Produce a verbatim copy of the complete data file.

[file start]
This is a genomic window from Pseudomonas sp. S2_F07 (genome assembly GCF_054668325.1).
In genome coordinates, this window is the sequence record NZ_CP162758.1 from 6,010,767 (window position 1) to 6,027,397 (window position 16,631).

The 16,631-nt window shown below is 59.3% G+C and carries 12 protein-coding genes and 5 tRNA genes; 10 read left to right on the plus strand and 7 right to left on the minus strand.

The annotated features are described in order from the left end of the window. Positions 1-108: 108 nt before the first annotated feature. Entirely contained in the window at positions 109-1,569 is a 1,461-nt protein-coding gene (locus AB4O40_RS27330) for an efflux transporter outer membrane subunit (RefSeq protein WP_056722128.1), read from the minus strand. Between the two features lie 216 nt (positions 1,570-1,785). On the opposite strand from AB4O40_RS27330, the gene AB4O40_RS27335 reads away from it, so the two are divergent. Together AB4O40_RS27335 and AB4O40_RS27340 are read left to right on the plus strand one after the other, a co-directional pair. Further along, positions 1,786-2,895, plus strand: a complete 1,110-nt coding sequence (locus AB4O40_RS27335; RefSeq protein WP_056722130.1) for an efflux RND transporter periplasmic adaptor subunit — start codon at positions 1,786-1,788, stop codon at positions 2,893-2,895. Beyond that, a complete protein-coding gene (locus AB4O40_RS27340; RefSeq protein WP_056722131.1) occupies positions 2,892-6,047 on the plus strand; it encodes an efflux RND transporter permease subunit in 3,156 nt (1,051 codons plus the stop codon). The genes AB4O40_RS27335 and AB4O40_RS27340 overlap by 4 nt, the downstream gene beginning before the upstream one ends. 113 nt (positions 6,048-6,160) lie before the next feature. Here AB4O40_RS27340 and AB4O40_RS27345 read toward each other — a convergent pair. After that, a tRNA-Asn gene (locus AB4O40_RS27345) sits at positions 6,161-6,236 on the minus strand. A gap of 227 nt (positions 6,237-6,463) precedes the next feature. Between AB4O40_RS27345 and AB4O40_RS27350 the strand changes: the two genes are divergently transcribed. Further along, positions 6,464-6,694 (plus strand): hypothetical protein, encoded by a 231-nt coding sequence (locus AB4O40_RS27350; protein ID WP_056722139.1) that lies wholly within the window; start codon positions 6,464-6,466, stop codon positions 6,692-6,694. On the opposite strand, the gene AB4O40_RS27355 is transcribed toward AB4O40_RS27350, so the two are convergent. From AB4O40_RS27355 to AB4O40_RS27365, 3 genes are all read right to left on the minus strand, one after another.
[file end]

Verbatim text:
This is a genomic window from Pseudomonas sp. S2_F07 (genome assembly GCF_054668325.1).
In genome coordinates, this window is the sequence record NZ_CP162758.1 from 6,010,767 (window position 1) to 6,027,397 (window position 16,631).

The 16,631-nt window shown below is 59.3% G+C and carries 12 protein-coding genes and 5 tRNA genes; 10 read left to right on the plus strand and 7 right to left on the minus strand.

The annotated features are described in order from the left end of the window. Positions 1-108: 108 nt before the first annotated feature. Entirely contained in the window at positions 109-1,569 is a 1,461-nt protein-coding gene (locus AB4O40_RS27330) for an efflux transporter outer membrane subunit (RefSeq protein WP_056722128.1), read from the minus strand. Between the two features lie 216 nt (positions 1,570-1,785). On the opposite strand from AB4O40_RS27330, the gene AB4O40_RS27335 reads away from it, so the two are divergent. Together AB4O40_RS27335 and AB4O40_RS27340 are read left to right on the plus strand one after the other, a co-directional pair. Further along, positions 1,786-2,895, plus strand: a complete 1,110-nt coding sequence (locus AB4O40_RS27335; RefSeq protein WP_056722130.1) for an efflux RND transporter periplasmic adaptor subunit — start codon at positions 1,786-1,788, stop codon at positions 2,893-2,895. Beyond that, a complete protein-coding gene (locus AB4O40_RS27340; RefSeq protein WP_056722131.1) occupies positions 2,892-6,047 on the plus strand; it encodes an efflux RND transporter permease subunit in 3,156 nt (1,051 codons plus the stop codon). The genes AB4O40_RS27335 and AB4O40_RS27340 overlap by 4 nt, the downstream gene beginning before the upstream one ends. 113 nt (positions 6,048-6,160) lie before the next feature. Here AB4O40_RS27340 and AB4O40_RS27345 read toward each other — a convergent pair. After that, a tRNA-Asn gene (locus AB4O40_RS27345) sits at positions 6,161-6,236 on the minus strand. A gap of 227 nt (positions 6,237-6,463) precedes the next feature. Between AB4O40_RS27345 and AB4O40_RS27350 the strand changes: the two genes are divergently transcribed. Further along, positions 6,464-6,694 (plus strand): hypothetical protein, encoded by a 231-nt coding sequence (locus AB4O40_RS27350; protein ID WP_056722139.1) that lies wholly within the window; start codon positions 6,464-6,466, stop codon positions 6,692-6,694. On the opposite strand, the gene AB4O40_RS27355 is transcribed toward AB4O40_RS27350, so the two are convergent. From AB4O40_RS27355 to AB4O40_RS27365, 3 genes are all read right to left on the minus strand, one after another.